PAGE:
Asthma Indications, Benefits, and Risks

Asthma Indications, Benefits, and Risks

The most common risk factors for developing asthma are having a parent with asthma, having a severe respiratory infection in childhood, having an allergic condition, or being exposed to certain chemical irritants or industrial dust in the workplace.


Asthma is a long-term condition affecting both children and adults. The air passages in the lungs become narrowed due to inflammation and tightening of the muscles around the small airways. This causes asthma symptoms such as coughing, wheezing, shortness of breath, and chest tightness. These symptoms are intermittent and often worsen at night or during exercise. Other common triggers can make asthma symptoms worse. Triggers vary from person to person but can include viral infections (colds), dust, smoke, fumes, weather changes, grass and tree pollen, animal dander and feathers, strong soaps, and perfumes.

Asthma Medication Side Effects


Asthma is often underdiagnosed and undertreated, especially in low- and middle-income countries.

People with inadequately treated asthma may suffer from sleep disturbances, daytime fatigue, and poor concentration. Asthma patients and their families may miss school and work, which has a financial impact on the family and wider community. If symptoms are severe, people with asthma may need emergency medical care and may be admitted to the hospital for treatment and monitoring. In the most severe cases, asthma can lead to death.


Many factors have been linked to an increased risk of developing asthma, although it is often difficult to find a single direct cause.

Asthma is more likely if other family members also have asthma – especially a close relative such as a parent or sibling.

Asthma is more likely in people who have other allergic conditions such as eczema and rhinitis (hay fever).

Urbanization is associated with an increased prevalence of asthma, likely due to multiple lifestyle factors.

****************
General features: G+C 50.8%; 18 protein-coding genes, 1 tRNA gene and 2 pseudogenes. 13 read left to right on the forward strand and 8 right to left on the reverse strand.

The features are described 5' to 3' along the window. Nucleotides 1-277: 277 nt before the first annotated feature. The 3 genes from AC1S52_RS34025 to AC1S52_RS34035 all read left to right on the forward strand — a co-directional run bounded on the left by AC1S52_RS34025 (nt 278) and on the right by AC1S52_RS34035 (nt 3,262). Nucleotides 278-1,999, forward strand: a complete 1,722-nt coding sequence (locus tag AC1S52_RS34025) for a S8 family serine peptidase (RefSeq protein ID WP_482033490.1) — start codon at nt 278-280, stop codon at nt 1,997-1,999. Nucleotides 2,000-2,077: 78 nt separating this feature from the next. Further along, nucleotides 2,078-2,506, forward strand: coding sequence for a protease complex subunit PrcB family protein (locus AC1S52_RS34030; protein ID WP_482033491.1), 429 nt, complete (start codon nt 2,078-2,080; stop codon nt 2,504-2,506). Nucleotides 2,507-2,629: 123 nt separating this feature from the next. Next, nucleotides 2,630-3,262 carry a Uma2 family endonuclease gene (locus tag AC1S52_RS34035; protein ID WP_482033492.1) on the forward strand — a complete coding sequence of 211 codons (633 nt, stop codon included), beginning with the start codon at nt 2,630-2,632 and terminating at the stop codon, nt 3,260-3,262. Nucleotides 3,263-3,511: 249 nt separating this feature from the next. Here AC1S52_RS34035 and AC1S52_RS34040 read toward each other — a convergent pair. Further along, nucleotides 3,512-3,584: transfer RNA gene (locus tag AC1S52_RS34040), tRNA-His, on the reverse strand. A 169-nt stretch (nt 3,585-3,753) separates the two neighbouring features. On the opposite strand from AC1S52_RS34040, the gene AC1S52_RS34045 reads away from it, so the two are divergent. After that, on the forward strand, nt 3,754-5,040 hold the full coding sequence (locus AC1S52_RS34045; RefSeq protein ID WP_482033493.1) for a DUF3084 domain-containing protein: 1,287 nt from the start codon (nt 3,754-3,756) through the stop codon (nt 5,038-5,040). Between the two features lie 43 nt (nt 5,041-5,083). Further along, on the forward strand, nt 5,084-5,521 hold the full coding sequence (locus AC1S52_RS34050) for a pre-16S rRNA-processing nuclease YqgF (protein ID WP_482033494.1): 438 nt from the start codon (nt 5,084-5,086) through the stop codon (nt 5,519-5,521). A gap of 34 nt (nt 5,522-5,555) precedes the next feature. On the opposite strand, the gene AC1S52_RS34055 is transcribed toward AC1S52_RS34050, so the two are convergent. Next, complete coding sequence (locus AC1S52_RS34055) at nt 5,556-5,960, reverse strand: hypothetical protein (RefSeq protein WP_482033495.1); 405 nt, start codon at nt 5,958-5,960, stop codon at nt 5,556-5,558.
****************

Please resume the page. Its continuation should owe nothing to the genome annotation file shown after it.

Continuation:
Early life events affect the developing lungs and can increase the risk of asthma. These include low birth weight, prematurity, exposure to tobacco smoke, and other sources of air pollution, as well as viral respiratory infections.

Exposure to a variety of environmental allergens and irritants is thought to increase the risk of asthma, including indoor and outdoor air pollution, dust mites, mold, and occupational exposure to chemicals, fumes, or dust.

Children and adults who are overweight or obese are at greater risk of asthma.

Reducing the burden of asthma

Asthma cannot be cured, but good treatment with inhaled medicines can control the disease and allow people with asthma to enjoy a normal, active life.

2020 Focused Updates to the Asthma Management Guidelines: A Report from the  National Asthma Education and Prevention Program Coordinating Committee  Expert Panel Working Group - Journal of Allergy and Clinical Immunology

There are two main types of inhalers:

bronchodilators (such as salbutamol), which open the airways and relieve symptoms; and

steroids (such as beclomethasone) which reduce inflammation in the airways. This improves asthma symptoms and reduces the risk of severe asthma attacks and death.

People with asthma may need to use their inhalers every day. Their treatment will depend on the frequency of symptoms and the different types of inhalers available.

Especially for children and in emergencies, it can be difficult to coordinate breathing with the inhaler. Using a spacer makes it easier to use the aerosol inhaler and helps the medicine get into the lungs more effectively. A spacer is a plastic container with a mouthpiece or mask at one end and an inhaler opening at the other end. A homemade spacer made from a 500ml plastic bottle can be just as effective as a commercially produced inhaler.